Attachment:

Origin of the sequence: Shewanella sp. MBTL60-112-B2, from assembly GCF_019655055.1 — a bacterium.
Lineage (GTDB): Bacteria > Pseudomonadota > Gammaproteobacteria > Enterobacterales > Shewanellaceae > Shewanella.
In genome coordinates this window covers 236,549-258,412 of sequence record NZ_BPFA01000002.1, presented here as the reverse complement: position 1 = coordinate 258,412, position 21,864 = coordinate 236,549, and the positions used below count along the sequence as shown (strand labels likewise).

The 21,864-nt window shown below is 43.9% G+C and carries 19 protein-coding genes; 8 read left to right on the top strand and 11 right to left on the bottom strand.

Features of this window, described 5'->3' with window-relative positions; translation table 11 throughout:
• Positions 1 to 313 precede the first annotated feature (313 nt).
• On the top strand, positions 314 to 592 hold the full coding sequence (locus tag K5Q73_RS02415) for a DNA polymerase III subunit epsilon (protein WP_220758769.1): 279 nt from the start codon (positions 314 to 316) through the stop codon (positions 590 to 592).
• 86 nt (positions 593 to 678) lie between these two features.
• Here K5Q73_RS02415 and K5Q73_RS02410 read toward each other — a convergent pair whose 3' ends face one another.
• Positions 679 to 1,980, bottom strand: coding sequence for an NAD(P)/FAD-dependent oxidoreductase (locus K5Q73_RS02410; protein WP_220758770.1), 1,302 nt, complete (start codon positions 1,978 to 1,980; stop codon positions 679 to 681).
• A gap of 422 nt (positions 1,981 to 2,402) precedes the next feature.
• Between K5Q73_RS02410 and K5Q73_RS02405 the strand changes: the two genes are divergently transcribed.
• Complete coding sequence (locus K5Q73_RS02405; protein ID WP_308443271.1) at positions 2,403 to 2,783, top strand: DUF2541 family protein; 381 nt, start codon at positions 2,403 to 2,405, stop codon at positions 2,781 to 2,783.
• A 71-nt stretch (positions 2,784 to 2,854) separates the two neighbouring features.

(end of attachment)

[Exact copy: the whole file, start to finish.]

Origin of the sequence: Shewanella sp. MBTL60-112-B2, from assembly GCF_019655055.1 — a bacterium.
Lineage (GTDB): Bacteria > Pseudomonadota > Gammaproteobacteria > Enterobacterales > Shewanellaceae > Shewanella.
In genome coordinates this window covers 236,549-258,412 of sequence record NZ_BPFA01000002.1, presented here as the reverse complement: position 1 = coordinate 258,412, position 21,864 = coordinate 236,549, and the positions used below count along the sequence as shown (strand labels likewise).

The 21,864-nt window shown below is 43.9% G+C and carries 19 protein-coding genes; 8 read left to right on the top strand and 11 right to left on the bottom strand.

Features of this window, described 5'->3' with window-relative positions; translation table 11 throughout:
• Positions 1 to 313 precede the first annotated feature (313 nt).
• On the top strand, positions 314 to 592 hold the full coding sequence (locus tag K5Q73_RS02415) for a DNA polymerase III subunit epsilon (protein WP_220758769.1): 279 nt from the start codon (positions 314 to 316) through the stop codon (positions 590 to 592).
• 86 nt (positions 593 to 678) lie between these two features.
• Here K5Q73_RS02415 and K5Q73_RS02410 read toward each other — a convergent pair whose 3' ends face one another.
• Positions 679 to 1,980, bottom strand: coding sequence for an NAD(P)/FAD-dependent oxidoreductase (locus K5Q73_RS02410; protein WP_220758770.1), 1,302 nt, complete (start codon positions 1,978 to 1,980; stop codon positions 679 to 681).
• A gap of 422 nt (positions 1,981 to 2,402) precedes the next feature.
• Between K5Q73_RS02410 and K5Q73_RS02405 the strand changes: the two genes are divergently transcribed.
• Complete coding sequence (locus K5Q73_RS02405; protein ID WP_308443271.1) at positions 2,403 to 2,783, top strand: DUF2541 family protein; 381 nt, start codon at positions 2,403 to 2,405, stop codon at positions 2,781 to 2,783.
• A 71-nt stretch (positions 2,784 to 2,854) separates the two neighbouring features.